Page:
If you do not speak Igbo fluently, there’s no way you can pronounce the title of this post correctly. My great-grandmother named me Ulonwadianaghiejioyi when I was barely three months old. My parents had brought me to the village to be baptised (it was during the Easter holiday) and she was coming to see me when she heard my wailings from the road- it is family legend that I was a champion at crying back then.
The road to my grandparents’ house was very quiet (it still is, usually) and it was obvious to my great-grandma that the sounds she was hearing from our house was indeed the cries of the new baby- my father’s youngest sibling was already in his twenties when I was born. So she muttered to herself “a home with a child cannot be quiet/cold”- that’s what that long name means and when she carried me for the first time, she gave me that name (she had a name for each of her grandchildren and great-grandchildren and she never repeated a name)
There are many “cold” homes today, in Nigeria, in the world. Cold not by choice- it is perfectly OK to choose not to have children, whether permanently or temporarily. These cold homes are due to infertility- with or without cause or simply because there is only participant available in the procreation process- yes I am talking about the “mature singles”.
Even as a child I never understood how a couple would be married for twenty years without a child when there are children in orphanages, crying and praying for parents to love them. I still do not understand why people would say “we waited on the lord for twenty years without a child until he answered us,” when they could have brought children into their homes to love and care for.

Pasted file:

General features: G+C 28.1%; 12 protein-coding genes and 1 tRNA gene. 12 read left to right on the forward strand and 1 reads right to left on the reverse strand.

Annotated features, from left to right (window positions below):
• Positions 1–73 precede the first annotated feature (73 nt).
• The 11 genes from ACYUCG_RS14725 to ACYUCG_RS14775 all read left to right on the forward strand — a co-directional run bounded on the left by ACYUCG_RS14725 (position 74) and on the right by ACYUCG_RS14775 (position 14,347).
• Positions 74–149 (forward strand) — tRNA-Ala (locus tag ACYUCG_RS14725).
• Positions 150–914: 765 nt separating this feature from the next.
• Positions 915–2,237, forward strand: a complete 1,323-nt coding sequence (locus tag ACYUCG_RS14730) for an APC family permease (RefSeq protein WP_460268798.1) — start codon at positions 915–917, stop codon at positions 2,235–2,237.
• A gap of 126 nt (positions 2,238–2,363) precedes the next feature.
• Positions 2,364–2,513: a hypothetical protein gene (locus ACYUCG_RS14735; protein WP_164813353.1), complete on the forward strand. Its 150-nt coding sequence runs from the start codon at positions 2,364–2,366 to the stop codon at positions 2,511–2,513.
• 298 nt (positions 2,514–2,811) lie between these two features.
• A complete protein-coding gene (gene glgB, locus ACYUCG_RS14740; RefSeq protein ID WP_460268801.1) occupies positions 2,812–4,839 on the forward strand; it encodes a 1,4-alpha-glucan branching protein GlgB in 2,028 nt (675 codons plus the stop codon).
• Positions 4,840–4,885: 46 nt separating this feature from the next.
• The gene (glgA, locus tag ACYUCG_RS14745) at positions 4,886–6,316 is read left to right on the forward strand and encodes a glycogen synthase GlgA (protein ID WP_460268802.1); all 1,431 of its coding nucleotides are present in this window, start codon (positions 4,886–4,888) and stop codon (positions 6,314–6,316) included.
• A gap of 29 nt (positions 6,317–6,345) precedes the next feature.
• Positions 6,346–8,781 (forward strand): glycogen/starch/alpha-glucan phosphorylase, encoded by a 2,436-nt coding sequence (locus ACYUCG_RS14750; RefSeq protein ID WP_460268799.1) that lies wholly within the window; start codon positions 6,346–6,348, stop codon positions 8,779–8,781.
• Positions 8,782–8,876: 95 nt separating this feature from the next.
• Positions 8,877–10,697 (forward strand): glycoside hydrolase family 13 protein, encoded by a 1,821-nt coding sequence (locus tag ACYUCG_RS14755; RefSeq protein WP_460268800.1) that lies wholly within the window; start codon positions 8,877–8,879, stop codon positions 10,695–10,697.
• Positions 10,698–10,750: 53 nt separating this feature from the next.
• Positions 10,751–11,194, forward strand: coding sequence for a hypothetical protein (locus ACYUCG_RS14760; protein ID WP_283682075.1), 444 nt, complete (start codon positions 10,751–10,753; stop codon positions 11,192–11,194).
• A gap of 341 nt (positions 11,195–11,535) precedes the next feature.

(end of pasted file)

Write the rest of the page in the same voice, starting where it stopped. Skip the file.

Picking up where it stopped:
Why do we find adoption a taboo topic here, the couples who go on to adopt even do so secretly. I know several where the women faked pregnancies and only succeeded in deceiving themselves that they actually were delivered of babies. Is it our culture that’s the problem or what?
How about the many people who get married simply because they want to have children to take care of them in their old age (I think if that’s the only reason you want to have kids, then you’re on a long thing (please google D’banj if you are a nonNigerian reading this) because that is not even guaranteed). Why can’t they adopt children? And save themselves and their potential spouses the misery of an unhappy marriage- many of those marriages are battlefields, trust me.
Oh! I almost forgot that it is easier for the camel to go through the eye of a needle than it is for an unmarried individual to successfully adopt children in Nigeria, the processes involved will break your resolve and you cannot adopt a child of the opposite sex. They want to reduce the chances of abuse especially of the sexual variety- my father explained to me, but I wondered at that line of reasoning because even biological parents abuse their children (it’s more common that you’d thought).
I just reread this post and I think I sound too idealistic, too far removed from reality… But who reality don help?
PS: My great-grandma Janet- the one who gave me a sentence of a name departed this world in 2004, she was the most fabulous great-grandma in the history of great-grandparents. She named Obinna, Onyedikachi and Ikenna- Chidiebere.